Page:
The estate where the murder occurs also competes for its place as a character as well. Every comical shot that Johnson makes of a wooden carving, a painting, and a throne of knives that looks like the Iron Throne itself from Game of Thrones, all yield a sense of disturbance, secrecy, grandeur, and chaos. It attests to those working on the set design that they have crafted a setting that is to be enjoyed as one of the best of the year.

Knives Out gets a big recommendation from me, as it has been from many. Though it seems “split on its chances” of getting a Best Picture nod among awards pundits, perhaps due to its somewhat lightweight delivery, Rian Johnson has proven himself as one of the premier directors of the decade, regardless of the messages one may enjoy or detest in his films, Looper, The Last Jedi, and now Knives Out, the best mystery of the year.

Zimm Score: 9/10

Movie Review of It’s a Beautiful Day in the Neighborhood

It’s a Beautiful Day in the Neighborhood is a historical drama that tells the story of a journalist working for Esquire who is assigned to profile the iconic children’s television personality, Fred Rogers. This sounds simple enough, yet the central conflict exists between the journalist and his father, which the beloved Mr. Rogers in the beginning only provokes. Unknown to this journalist, Lloyd Vogel, played by Matthew Rhys, he has quite the journey ahead of himself in getting to know the best friend in the neighborhood.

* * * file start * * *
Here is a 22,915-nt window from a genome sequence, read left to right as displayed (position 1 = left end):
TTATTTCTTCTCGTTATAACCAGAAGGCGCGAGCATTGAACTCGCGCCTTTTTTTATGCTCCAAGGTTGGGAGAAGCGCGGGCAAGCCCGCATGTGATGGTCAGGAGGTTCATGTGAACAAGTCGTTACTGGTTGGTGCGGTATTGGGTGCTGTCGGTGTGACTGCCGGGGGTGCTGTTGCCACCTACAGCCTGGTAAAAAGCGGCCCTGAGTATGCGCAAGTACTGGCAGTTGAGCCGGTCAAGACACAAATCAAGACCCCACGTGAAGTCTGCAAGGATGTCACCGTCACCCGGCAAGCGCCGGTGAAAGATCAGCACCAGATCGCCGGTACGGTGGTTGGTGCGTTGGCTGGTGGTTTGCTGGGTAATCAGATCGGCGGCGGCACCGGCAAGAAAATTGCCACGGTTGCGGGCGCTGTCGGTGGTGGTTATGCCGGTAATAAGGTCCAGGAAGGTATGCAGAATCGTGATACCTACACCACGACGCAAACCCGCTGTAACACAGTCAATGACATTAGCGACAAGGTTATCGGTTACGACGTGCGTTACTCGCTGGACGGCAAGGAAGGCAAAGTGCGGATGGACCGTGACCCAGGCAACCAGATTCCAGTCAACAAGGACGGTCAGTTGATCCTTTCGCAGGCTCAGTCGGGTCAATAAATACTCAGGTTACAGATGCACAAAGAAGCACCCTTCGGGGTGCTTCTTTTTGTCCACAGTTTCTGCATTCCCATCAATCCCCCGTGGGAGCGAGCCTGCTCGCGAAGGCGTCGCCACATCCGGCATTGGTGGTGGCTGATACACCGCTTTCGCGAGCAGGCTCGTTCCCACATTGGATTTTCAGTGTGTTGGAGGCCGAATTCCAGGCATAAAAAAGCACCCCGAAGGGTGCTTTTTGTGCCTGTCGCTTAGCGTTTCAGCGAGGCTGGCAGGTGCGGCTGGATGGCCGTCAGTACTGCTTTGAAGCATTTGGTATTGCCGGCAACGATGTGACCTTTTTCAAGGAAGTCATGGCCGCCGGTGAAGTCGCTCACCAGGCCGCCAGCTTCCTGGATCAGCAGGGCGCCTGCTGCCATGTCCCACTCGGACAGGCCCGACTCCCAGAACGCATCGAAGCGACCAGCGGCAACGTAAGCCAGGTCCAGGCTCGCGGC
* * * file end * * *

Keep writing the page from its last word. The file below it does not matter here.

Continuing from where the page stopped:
Watch It: If you want to see Tom Hanks in a role perfectly cast for him, an eccentric filmmaking style, and a drama that follows someone who encounters the love and affirmation of Fred Rogers. 

Skip It: If you want to see a biographical film that centers on Fred Rogers. This is a historical drama, oscillating back and forth between a journalist’s family and Mr. Rogers on the set of his iconic television show (for the most part). 

It’s a Beautiful Day is perhaps the most relevant film to me personally this year. From the opening shot of the children’s show I watched as a small child (an 80’s baby), to emotional difficulties I’ve had that the journalist struggles with, to being a writer, this film in many ways felt as though Tom Hanks/Mr. Rogers was speaking to me in breaking the fourth wall all too eerily! 

close up photo of gray typewriter

This doesn’t mean I thought it was an all-out amazing film. To be honest, It’s a Beautiful Day works as a good film, but a few factors keep it from being one of the best of the year. Fortunately, one of those things has nothing to do with Tom Hanks. Hanks embodies the spirit of Rogers in a way I don’t think anyone else could. This year, there are so many awards contenders for acting categories, that I’ve given up guessing who should or will get nominated! 

But Hanks, in contrast to giving a perfected impersonation of Rogers, goes deeper and somehow embodies the spirit of Rogers with every handshake and puppet performance he makes on screen. This to me is more difficult than mere impersonation. In fact, I never could get away personally from it being Tom Hanks on screen. Yet this didn’t matter. This was a rare film where the actor’s portrayal of the person’s spirit came through more than anything.